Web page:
A common issue for newbies is not having access to a mentor or another experienced photographer that they can talk to. If you are out shooting at a location where are other photographers around, why not go and have a chat with them? Photographers are a genial bunch and happy to chat about the subject and share insights and help newcomers who are trying to get to grips with their cameras. Think about joining a local photography club. You will be part of a larger group of likeminded enthusiasts who usually plan photo expeditions and go as a group. This is an excellent way to learn the craft. It just requires that you, the photographer, are comfortable enough to go and ask for help and advice when you need it.
Easy on the post-work
This one can separate the newcomers form the pros. Post-work allows you to take that photo and wring every last bit of detail out of the shot to make it the best photo it can possibly be. However, it is also possible to over process the photo and turn it into a lurid over-sharpened version of the original. Take your photo and then, at the post-process stage, add subtlety. Yes, you can add saturation, contrast and sharpness, but learn to see when you’ve taken it too far. One area that suffers the most abuse is the world of HDR photography. HDR (high dynamic range) photography requires the taking off several photos of the same scene but at different exposures. These are then combined to create images that contain much more tonal range than a single photo. However, those new to HDR can often go so far overboard with the processing that images are created that can give the viewer a migraine at twenty paces; again, subtlety is the key. Try to become another photographer who can save us from too many horrible HDR photos.
A golden rule
It can’t be stressed enough, if you want the best from your shots, you need to switch to Raw shooting mode. This is an important consideration for the new photographer, since many will continue to shoot in jpeg format and never be aware that they can use the Raw format if their camera supports it. Most modern cameras now allow you to capture your images in Raw format. Raw as the name suggests is the uncompressed and unprocessed image data straight from the camera’s sensor. The files are much bigger than their jpeg counterpart but they give much greater latitude when it comes to processing your final image.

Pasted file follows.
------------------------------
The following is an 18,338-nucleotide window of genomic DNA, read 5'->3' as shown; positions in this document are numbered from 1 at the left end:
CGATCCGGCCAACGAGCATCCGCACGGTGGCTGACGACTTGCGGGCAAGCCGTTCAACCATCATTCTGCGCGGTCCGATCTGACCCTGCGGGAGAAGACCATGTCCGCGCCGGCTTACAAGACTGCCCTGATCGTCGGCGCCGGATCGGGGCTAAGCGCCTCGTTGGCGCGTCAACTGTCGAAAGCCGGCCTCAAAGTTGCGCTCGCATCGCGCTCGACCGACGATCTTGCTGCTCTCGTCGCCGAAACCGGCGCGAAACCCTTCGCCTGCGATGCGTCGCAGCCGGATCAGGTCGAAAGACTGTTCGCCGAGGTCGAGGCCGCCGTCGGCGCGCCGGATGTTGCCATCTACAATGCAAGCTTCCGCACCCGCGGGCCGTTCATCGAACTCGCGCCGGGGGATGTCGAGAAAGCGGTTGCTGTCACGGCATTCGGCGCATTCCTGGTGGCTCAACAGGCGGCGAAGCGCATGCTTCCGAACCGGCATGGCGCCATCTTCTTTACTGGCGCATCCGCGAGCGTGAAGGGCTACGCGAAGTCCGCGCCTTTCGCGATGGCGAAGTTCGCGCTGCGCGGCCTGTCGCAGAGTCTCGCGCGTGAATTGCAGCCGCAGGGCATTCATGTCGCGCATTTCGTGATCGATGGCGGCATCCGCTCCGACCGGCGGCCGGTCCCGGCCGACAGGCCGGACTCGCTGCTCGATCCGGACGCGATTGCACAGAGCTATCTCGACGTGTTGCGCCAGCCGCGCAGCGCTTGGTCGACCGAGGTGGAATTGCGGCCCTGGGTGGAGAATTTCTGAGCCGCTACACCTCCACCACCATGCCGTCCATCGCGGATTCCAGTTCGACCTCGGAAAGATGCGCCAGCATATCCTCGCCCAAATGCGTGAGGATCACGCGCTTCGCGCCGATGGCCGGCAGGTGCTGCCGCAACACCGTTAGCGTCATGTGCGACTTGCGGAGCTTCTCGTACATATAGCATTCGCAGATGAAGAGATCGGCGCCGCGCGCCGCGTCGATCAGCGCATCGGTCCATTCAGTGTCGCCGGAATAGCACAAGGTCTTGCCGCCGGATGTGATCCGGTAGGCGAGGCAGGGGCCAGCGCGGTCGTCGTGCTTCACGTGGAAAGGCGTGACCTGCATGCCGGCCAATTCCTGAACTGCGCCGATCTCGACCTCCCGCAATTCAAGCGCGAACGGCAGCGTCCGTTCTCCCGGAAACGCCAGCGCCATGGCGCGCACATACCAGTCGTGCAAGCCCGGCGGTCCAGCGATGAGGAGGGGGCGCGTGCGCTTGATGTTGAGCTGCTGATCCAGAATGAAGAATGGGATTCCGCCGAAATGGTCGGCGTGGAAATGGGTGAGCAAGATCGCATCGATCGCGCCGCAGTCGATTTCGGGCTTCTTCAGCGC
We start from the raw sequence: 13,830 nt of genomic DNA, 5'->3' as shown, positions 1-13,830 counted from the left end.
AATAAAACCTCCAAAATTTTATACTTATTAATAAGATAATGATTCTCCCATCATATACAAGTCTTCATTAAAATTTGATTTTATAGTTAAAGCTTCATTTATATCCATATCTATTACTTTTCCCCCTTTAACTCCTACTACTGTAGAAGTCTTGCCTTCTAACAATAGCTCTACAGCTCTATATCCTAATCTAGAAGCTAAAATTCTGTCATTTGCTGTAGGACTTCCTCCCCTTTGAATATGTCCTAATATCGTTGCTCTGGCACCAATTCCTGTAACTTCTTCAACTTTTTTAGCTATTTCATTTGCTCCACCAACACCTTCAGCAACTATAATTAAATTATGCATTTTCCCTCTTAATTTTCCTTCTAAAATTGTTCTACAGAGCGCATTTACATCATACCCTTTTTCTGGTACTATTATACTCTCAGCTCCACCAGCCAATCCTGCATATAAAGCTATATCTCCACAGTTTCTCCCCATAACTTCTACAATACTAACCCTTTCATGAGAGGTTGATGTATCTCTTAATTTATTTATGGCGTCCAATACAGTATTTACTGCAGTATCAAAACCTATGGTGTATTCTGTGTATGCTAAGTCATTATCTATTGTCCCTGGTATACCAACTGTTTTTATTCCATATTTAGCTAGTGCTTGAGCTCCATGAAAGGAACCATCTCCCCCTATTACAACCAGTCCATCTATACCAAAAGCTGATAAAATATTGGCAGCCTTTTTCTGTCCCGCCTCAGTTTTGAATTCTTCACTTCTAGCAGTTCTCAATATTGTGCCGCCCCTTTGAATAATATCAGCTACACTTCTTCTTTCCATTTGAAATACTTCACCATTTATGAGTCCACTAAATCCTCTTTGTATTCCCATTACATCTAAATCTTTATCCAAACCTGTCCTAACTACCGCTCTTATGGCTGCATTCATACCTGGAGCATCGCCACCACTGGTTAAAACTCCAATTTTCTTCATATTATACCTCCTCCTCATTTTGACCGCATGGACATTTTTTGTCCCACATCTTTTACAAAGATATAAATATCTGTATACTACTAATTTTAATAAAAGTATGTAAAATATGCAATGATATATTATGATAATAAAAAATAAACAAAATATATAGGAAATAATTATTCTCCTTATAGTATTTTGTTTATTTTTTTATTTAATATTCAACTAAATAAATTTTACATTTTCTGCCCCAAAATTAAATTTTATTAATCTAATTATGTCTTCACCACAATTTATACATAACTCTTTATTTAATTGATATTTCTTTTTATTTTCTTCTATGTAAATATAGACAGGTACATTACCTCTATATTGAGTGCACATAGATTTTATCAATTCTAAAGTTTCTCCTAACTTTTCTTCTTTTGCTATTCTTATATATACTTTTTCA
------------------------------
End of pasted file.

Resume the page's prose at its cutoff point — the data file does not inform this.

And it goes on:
In photography you may hear reference to ‘the golden hour’. For gorgeous landscapes you cannot do better than to shoot at sunrise and for an hour or so after that; or at sunset and the hour or so before it sets. The light has a luminous warm glow, shadows are long and show off the contours of the land. The sky ignites in pink, orange and red hues and if you catch a sunrise or sunset with an interesting set of cloud formations, then all the better. It may be your creative choice, but try to avoid midday shooting. The shadows at midday are harsh and sit directly beneath objects in the scene. Shadows reveal shape and form, so always think about the time of day you choose to shoot at.
You are not alone
This is the key aspect that new photographers should keep in mind. Everyone has to start somewhere and everyone makes mistakes when they start out. Even when they become seasoned photographers, mistakes can still be made. Another key piece of advice we can give you is that you need to have fun with your camera. If mistakes happen, learn from them but don’t let it put you off. Enjoy your camera and love your photography.
A different animal altogether
If you are new to photography and are looking for subject matter to try your camera skills out on, then pet portraits are a great way to learn. They can pose as many, if not more, challenges than an equivalent human portrait. If you want to stretch beyond standard snaps, think about using different lenses for wide or macro shots, as well as lighting options for more dramatic portraits.